Here are five tips to help you rejuvenate and remoisturise dry, dull hair.
1. Get the temperature right
You might like your showers extra hot, but too much heat can force the hair shalt open, and if your hair is dry or damaged, the shaft won’t be able to close fully and the moisture will seep right out. Instead, keep the water warm during washing then finish with a cool rinse to make your hair look shinier.
Posted on March 15, 2018
Over60 native article for Flight Centre
If you ask us, the best part about travelling is the opportunity to sink yourself into the local culture, and what better way to do just that than to indulge in the region’s signature food and wine. Whether you’re a foodie or a wine lover (or both!), Europe has so much to offer.
Bordeaux gets all the glory and attention for its wines, but there are so many more incredible wine regions scattered not only throughout France but also Germany.
So, grab a glass, put your feet up and join us on a trip down the Moselle, Rhine and Rhône rivers as we take a look at four of the best destinations for wine lovers.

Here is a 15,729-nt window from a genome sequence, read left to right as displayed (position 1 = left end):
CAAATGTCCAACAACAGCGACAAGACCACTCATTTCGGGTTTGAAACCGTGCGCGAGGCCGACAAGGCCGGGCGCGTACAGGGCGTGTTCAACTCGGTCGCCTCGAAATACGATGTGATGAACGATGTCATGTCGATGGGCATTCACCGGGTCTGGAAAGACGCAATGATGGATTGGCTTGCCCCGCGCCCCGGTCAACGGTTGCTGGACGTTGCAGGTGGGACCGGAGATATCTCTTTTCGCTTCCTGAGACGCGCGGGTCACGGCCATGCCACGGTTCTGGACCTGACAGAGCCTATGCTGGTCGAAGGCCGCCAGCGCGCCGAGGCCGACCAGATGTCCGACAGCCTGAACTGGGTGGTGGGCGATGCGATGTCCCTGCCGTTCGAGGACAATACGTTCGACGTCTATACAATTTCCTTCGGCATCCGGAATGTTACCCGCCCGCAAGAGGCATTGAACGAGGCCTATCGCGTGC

Posted on March 15, 2018
When it comes to eating healthy, you can’t really go wrong with fruit and veg. But just as some fruits are healthier than others, some vegetables have are more nutrient-dense and have more health benefits than others – namely, leafy greens.
Leafy greens – kale, spinach, rocket etc. – have been found not only to help reduce bloating, lower cholesterol and maintain healthy eyesight, but a new study has found they could also slow down brain ageing by up to 11 years.
Researchers from the Rush University Medical Centre in Chicago discovered that people who eat at least one serve of leafy greens each day experience slower rates of cognitive decline and memory loss.
They examined the diets of 960 people with an average age of 81, testing their thinking and memory skills every year for an average of 4.7 years along with how often they consumed a half-cup serving of either spinach, kale or collard greens or a one-cup serving of lettuce.
Posted on March 6, 2018